The next time a burglar breaks in, or the house is on fire, or there is a road accident in the neighbourhood, dial 112 — the proposed Indian equivalent of the American 911 all-emergency response number. The Telecom Regulatory Authority of India (TRAI) has recommended implementation of the toll-free number as a single point of contact for assistance in a major emergency, or when the pet cat refuses to climb down the tree, a top recurring request for which the US emergency service phones keep ringing. The new helpline should be an integration of all existing emergency numbers in India such as 100, 101, 102 and 108, the regulator says.
The TRAI suggested the existing helplines can be retained as secondary numbers and if a call is made to any of these numbers, it should be directed to 112. The mechanism looks simple: a caller dials the emergency response system (ERS), a software interprets the call, chooses the appropriate response and dispatch, for instance, police for a woman in distress or an ambulance for an accident.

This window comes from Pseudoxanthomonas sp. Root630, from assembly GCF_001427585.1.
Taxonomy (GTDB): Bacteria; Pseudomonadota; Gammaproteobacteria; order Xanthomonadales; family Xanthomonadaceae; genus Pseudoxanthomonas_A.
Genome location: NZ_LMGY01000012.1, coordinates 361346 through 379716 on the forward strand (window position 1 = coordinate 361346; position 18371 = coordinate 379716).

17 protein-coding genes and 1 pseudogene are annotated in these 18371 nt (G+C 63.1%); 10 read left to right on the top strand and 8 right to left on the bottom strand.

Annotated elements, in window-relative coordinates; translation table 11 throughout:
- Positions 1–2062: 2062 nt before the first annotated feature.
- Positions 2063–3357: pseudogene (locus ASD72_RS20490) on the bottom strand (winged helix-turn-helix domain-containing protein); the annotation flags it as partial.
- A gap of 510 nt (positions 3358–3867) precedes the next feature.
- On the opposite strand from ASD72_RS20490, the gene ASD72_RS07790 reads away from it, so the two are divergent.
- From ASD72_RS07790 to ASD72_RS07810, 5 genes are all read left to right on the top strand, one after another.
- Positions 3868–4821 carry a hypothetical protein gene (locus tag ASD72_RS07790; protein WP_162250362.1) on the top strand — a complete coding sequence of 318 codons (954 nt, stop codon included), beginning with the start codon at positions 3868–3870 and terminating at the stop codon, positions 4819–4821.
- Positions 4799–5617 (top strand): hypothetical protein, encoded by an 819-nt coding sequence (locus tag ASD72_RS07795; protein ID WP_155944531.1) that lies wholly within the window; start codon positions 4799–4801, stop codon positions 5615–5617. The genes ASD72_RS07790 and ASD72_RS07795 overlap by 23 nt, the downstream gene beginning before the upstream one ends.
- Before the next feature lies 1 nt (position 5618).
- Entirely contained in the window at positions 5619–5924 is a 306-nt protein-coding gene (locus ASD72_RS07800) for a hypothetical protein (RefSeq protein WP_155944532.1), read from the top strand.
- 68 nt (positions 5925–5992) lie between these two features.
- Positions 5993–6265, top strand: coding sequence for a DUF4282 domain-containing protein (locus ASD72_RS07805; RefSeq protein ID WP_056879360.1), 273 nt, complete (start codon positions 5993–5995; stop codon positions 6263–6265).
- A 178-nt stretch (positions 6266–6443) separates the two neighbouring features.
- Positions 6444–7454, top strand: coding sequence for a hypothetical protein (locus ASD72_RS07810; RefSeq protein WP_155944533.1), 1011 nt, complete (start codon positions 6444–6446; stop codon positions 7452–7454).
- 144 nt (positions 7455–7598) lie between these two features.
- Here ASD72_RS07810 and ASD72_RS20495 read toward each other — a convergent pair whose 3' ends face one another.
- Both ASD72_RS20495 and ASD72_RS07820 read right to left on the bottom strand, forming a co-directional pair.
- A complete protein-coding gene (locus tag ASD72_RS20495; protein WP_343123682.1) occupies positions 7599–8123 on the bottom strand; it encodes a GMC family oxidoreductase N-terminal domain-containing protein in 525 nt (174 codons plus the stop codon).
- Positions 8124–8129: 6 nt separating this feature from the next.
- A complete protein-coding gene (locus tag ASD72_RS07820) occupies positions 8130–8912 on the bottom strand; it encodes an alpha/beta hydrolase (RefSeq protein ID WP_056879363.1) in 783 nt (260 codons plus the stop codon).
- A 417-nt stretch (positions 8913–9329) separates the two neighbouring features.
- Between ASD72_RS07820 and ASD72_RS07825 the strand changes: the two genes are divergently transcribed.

The ERS will be able to receive voice calls from landlines, mobile phones, public pay phones, Internet as well as multi-line telephone systems, voice and text messages. Calls can be made even when the outgoing facility has been debarred or the service is temporarily suspended.
Telecom and Internet service providers will have to enable their networks for integration with the system, which will also have an automatic location information database to identify the spot from where the call has been made. Calls and text messages will land at the nearest public safety answering point or the control room.